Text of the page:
Valerie's recommendation for those who are also interested in working as a journalist is to actively generate a network of contacts since many jobs are not being allocated as is common, that is, via public advertisements, but by word-of-mouth recommendations. For the very same reason, she suggests submitting unsolicited applications. As she maintains, in order to properly shape one's own career profile, it is crucial to set a topical focus during one's studies and take additional training into account. Concerning one's résumé, Valerie advises to make sure to list all personal accomplishments, which have been gained throughout one's studies and—where applicable—fieldwork experience. She holds this to be invaluable, for more often than not, Religious Studies is mistaken for Theology and people (among them, of course, also prospective employers) are positively surprised when learning about the actual breadth and identity of our subject.

 

Quo vadis I (January 16, 2017)

Perspective 3: The Administrator (Microbial Ecology)

Barbara Urbanic completed the individual diploma in Religious Studies (Mag.a 2014) with her thesis "Apocalypse Now-ish: Protestantischer Fundamentalismus in den USA und das Ende der Welt [Apocalypse Now-ish: Protestant Fundamentalism in the USA and the End of the World]" and currently works as administrator at the University of Vienna’s Department of Microbiology and Ecosystem Science. As a student, she began to work as student representative and at Student Point, which forced her to productively combine working and studying. In hindsight, she sees this as an advantage because it helped her to develop useful organisational skills. Furthermore, she regards internships, working (full- or part-time), etc. as almost indispensable for every student’s career because it allows them to obtain important qualifications for professional areas that complement their studies. It is hard to compensate for this later in life. In Barbara’s experience, employers react very positively to a degree in Religious Studies. It shows them that the candidate is able to be self-organised and work independently; having written a thesis further emphasises this. During job interviews, the degree in Religious Studies often sparked a genuine interest in the discipline itself and herself as a graduate. Barbara would like to recommend to the Religious Studies students to go after the various opportunities at the University of Vienna—for example, the plethora of courses available throughout the University.
 

Perspective 2: The Radio Journalist (Ö1)

Kerstin Tretina received her degree in Religious Studies (M.A. 2016) with a thesis on "Sehnsucht nach Ganzheitlichkeit: Weshalb sind Formen von holistischer Spiritualität für Frauen besonders attraktiv? [Yearning for Wholeness: Why are Forms of Holistic Spirituality Particularly Interesting to Women]." Kerstin has always seen herself as a journalist (she began to work for the Kurier newspaper at the age of 18), which is why she enrolled in an undergraduate degree in Journalism at the FH Wien. There, the head of the programme drew her attention to the possible avenues in regard to future studies. A university degree seemed very attractive to Kerstin and, after enrolling at the University of Vienna, she quickly discovered her passion for Religious Studies. Internships at a television station and the ORF radio’s information division followed. Kerstin stresses that she always had a job, including while studying. At Ö1 she was introduced to the Religion division, became a freelance employee, and has been a member of the permanent staff since 2015. Among other things, she develops reports and shows focusing on the topic of religion. Her advice to Religious Studies students: Think about and, ideally, practice to present yourself in an effective way. She finds that supplementary qualifications, particularly in the areas of integration and migration, are extremely beneficial for a successful career. Students of Religious Studies are already experts in these fields; they just have to position themselves within these areas in a clear and precise manner. Furthermore, Kerstin emphasizes the need to show initiative, as well as be attentive and receptive. The media industry views Religious Studies very positively, notably regarding the objective way of thinking: students are well-advised to adopt this unbiased approach, to know one’s own position, to avoid drawing hasty conclusions, and instead forge a personal opinion and remain critical.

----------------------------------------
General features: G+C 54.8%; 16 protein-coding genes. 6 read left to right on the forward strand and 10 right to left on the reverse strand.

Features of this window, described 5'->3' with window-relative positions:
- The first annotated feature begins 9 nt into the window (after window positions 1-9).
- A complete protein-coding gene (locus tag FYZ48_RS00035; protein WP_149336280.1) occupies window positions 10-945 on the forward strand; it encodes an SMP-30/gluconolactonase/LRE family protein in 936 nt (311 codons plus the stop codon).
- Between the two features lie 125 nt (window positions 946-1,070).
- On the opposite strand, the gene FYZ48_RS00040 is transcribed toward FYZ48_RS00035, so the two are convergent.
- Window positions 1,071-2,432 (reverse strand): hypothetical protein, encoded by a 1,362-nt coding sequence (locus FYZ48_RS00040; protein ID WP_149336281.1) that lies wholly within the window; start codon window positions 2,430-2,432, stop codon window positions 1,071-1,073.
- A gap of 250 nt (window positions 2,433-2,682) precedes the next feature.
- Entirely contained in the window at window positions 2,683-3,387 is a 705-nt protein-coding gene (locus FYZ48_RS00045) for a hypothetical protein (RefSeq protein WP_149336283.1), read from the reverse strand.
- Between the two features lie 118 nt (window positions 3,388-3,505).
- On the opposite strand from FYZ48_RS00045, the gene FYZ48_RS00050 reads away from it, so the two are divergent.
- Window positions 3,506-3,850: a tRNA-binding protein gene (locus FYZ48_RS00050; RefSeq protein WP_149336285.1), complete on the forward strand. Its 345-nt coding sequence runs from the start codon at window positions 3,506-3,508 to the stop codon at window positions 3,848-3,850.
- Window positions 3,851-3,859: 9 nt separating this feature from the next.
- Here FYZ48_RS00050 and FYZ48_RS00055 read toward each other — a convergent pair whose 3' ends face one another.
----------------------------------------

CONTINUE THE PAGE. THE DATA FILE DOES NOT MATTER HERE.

Perspective 1: The Librarian (Vetmed)

Georg Zippenfenig completed the individual diploma in Religious Studies (Mag. 2012) with a thesis on "Religion am Rand des Feldes? Eine Untersuchung zu funktionalen Elementen von Religion bei Fußballfans [Religion at the Edge of the Field? A Study on Functional Elements of Religion Among Soccer Fans]." He now works at the journal division of the library of the University of Veterinary Medicine, Vienna, as well as for several working groups of the Austrian Libraries. His interest in Religious Studies and religions in general emerged when he was very young. His answer to students of Religious Studies who are dealing with their future prospects is to get a clear sense of what this discipline actually is about and what it can be for you: This understanding is what you can build upon, using your own strengths while continuously trying to improve yourselves. Like Barbara Urbanic, he emphasises the broad spectrum of courses available to students at the University of Vienna. Georg stresses the need to have a good command of English for any future career, and advises students to take courses in English or improve their language skills in other ways. Ever since his transition from the University to the professional world, Georg has received only positive reactions to his academic expertise. When it comes to job applications, he recommends to highlight the advantages (utmost objectivity, general knowledge, intercultural competence) and uniqueness of an education in Religious Studies. Ideally, you will also manage to enhance your resume by becoming an expert in an additional field. In his case, this was a degree in Library Studies.